UN Member States adopted the 2030 Agenda for Sustainable Development in September 2015. The new agenda provides a framework for development cooperation over the next 15 years, and it recasts the scope of what we mean by ‘international development.’
Through my work with the conference reporting team of Earth Negotiations Bulletin, I’d been on the sidelines of the final negotiations and adoption of the agenda – through many long days and even longer nights of hallway huddles, gossip, rumours, and plenary adjournments while negotiators attempted to smooth over the last cracks in the wall of agreement.
On a warm Sunday evening at UN Headquarters in August, diplomats finally reached agreement on the final text to be forwarded for adoption. Applause broke out, long and loud. Negotiators wept and embraced. The 17 Sustainable Development Goals, 169 targets, and framing text that together made up the 2030 Agenda would become a reality when adopted as a package that September.
As I lugged my note-filled laptop back to the hotel to start work on the conference bulletin, I wondered if everything, or nothing, had changed. The answer, as ever, is probably somewhere in between.
It’s all too easy to dismiss the UN as a sideshow. The arcane procedures, the aspirational language, the endless speechifying…all of these make up the years and sometimes decades-long process toward a new multilateral agreement. Yet, it would be a mistake to assume that they mean nothing.
The negotiations take ages, because many concepts, ideas and proposals are hotly contested. Countries have different interests, and the intergovernmental process must somehow bridge these differences. The UN, or something very much like it, is needed because individual countries cannot adequately tackle problems that require joint solutions.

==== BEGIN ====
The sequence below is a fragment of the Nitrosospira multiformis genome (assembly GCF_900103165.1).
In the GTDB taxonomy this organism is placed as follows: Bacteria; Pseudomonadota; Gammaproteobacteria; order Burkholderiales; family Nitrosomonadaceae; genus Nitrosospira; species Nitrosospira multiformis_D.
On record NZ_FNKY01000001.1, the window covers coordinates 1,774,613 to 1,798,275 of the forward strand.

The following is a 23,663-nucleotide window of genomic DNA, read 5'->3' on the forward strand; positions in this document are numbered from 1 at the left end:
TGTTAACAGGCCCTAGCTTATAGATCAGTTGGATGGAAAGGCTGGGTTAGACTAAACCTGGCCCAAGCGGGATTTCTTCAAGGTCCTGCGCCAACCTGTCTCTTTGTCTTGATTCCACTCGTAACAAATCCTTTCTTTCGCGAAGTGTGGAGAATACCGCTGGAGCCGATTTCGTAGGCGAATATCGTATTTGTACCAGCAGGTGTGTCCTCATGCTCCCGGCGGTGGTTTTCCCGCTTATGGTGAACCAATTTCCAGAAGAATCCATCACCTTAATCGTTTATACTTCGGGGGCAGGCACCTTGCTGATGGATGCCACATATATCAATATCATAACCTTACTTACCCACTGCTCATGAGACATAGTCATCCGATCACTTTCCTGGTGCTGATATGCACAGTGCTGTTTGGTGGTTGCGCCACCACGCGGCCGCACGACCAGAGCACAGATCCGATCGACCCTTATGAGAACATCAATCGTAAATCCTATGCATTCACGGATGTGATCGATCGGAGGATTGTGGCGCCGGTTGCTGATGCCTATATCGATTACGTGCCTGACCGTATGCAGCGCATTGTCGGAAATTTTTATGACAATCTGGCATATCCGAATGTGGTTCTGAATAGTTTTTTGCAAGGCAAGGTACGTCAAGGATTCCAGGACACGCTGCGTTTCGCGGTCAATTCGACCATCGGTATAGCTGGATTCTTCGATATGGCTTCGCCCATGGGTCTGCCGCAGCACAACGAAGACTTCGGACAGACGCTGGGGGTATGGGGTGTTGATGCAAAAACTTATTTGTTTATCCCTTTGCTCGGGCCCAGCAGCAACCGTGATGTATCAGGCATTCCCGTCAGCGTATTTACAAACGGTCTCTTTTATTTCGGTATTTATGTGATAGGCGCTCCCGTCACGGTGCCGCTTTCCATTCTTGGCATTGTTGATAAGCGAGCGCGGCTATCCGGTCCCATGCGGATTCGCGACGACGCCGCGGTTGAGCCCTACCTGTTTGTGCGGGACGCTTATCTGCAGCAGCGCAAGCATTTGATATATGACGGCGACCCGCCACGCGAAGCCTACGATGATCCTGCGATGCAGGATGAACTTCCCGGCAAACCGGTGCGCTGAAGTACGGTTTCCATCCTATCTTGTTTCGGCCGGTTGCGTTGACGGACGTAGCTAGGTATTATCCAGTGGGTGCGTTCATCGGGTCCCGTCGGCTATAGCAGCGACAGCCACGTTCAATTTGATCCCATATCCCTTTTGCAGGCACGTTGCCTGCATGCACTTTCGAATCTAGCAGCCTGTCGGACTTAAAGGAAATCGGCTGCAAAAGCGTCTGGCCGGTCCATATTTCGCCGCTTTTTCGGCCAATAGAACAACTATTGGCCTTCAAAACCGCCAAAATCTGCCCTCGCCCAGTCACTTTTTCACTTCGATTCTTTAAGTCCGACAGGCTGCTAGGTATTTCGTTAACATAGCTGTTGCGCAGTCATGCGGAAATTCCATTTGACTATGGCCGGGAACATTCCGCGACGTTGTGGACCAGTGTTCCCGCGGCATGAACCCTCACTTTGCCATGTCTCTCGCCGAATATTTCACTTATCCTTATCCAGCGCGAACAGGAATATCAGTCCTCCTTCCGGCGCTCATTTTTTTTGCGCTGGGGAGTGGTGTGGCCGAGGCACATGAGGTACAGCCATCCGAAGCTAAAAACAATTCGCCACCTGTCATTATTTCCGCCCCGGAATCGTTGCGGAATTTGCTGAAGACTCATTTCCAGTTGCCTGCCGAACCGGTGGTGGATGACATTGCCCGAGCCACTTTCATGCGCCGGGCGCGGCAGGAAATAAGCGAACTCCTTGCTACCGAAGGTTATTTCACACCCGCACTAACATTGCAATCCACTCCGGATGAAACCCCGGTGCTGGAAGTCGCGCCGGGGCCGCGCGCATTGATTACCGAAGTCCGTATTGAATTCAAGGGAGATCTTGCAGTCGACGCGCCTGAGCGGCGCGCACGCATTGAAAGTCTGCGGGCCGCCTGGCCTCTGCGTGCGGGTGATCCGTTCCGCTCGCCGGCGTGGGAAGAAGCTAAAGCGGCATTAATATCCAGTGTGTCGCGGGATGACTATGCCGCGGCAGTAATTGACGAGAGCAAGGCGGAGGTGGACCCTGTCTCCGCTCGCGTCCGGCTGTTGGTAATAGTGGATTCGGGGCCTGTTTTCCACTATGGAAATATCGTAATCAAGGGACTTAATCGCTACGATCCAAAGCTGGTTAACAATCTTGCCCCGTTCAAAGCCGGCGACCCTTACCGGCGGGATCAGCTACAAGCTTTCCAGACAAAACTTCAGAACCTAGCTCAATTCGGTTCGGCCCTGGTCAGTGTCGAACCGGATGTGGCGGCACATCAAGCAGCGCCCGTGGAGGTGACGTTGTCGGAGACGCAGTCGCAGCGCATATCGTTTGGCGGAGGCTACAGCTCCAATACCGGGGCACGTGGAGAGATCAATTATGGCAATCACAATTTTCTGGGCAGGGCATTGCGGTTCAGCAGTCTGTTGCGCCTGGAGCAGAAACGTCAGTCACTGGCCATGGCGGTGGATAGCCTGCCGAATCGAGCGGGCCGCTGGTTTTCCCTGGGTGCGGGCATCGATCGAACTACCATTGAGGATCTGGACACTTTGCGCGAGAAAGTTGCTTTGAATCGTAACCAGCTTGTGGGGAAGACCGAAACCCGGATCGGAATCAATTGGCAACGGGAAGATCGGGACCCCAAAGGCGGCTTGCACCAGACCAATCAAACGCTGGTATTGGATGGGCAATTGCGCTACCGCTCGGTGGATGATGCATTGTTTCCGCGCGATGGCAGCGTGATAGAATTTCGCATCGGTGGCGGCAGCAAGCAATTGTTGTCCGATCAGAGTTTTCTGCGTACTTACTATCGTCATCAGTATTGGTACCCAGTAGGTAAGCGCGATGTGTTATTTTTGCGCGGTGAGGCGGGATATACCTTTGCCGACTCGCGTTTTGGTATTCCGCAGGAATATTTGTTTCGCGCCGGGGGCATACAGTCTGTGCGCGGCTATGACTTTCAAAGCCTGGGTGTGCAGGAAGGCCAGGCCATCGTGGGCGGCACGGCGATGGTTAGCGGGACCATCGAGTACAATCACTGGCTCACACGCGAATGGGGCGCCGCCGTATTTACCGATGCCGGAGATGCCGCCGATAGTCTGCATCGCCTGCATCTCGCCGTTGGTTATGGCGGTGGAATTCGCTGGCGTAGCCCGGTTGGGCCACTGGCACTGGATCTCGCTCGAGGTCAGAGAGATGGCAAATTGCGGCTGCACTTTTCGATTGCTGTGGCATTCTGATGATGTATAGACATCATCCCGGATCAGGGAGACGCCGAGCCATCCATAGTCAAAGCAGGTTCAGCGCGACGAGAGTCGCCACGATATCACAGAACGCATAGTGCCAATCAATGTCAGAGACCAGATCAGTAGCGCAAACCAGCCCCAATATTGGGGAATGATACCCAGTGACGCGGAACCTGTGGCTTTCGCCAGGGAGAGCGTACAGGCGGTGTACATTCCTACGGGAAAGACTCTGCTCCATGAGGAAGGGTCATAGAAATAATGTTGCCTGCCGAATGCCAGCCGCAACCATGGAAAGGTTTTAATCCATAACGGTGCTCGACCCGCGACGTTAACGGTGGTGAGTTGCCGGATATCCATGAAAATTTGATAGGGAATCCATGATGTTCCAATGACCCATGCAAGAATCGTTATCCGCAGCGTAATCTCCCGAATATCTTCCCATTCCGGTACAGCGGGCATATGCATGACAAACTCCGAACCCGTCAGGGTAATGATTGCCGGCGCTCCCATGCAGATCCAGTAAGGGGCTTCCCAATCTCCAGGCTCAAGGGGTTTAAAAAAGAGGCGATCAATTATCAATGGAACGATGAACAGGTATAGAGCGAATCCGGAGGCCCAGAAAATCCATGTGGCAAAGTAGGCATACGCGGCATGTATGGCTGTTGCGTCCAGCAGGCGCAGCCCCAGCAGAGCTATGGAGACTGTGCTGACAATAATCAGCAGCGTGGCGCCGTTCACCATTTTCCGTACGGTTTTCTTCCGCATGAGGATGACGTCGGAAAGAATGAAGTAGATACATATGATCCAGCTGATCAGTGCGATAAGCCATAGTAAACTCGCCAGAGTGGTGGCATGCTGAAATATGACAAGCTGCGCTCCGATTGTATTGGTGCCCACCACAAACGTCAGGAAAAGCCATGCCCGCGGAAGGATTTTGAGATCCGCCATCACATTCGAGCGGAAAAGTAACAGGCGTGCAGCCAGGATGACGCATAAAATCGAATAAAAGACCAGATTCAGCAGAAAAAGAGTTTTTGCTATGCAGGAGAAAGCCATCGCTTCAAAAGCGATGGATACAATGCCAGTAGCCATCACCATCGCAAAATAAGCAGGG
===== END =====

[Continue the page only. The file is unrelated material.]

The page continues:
The task of implementing the 2030 Agenda has only just begun. While many have said that “history will judge” the value of this new agenda, some are already producing its first draft. Here are four thoughts on what is changing for practitioners of international development:
- International development will integrate
environmental concerns to a greater extent than before. It doesn’t mean that practitioners
will take their eyes off the goal of poverty eradication – but it does mean
that we will take a more consistently holistic approach. The 2030 Agenda
recognizes the importance of the environment as the basis for shared prosperity
and wellbeing, and each of the 17 Sustainable Development Goals has been
carefully crafted to knit together the social, economic and environmental
dimensions. For example, SDG 1, to end
poverty in all its forms everywhere, includes targets for equal rights to
economic resources including land ownership and natural resources, and to build
resilience to climate-related extreme events.
We will probably see approaches similar to ‘One Health,’ which promotes interdisciplinary collaboration in all aspects of health care for humans, animals and the environment, and which is already supported by many agencies including the World Health Organization and the Centre for Disease Control, coming to the fore in the development sphere.
- Whereas the Millennium
Development Goals applied largely to poor countries, the new Sustainable
Development Goals have recast development as a shared enterprise toward
addressing common problems. The melding of poverty eradication and
environmental sustainability aims in the 2030 Agenda implies new partnership
approaches and the erosion of traditional donor-recipient relationships.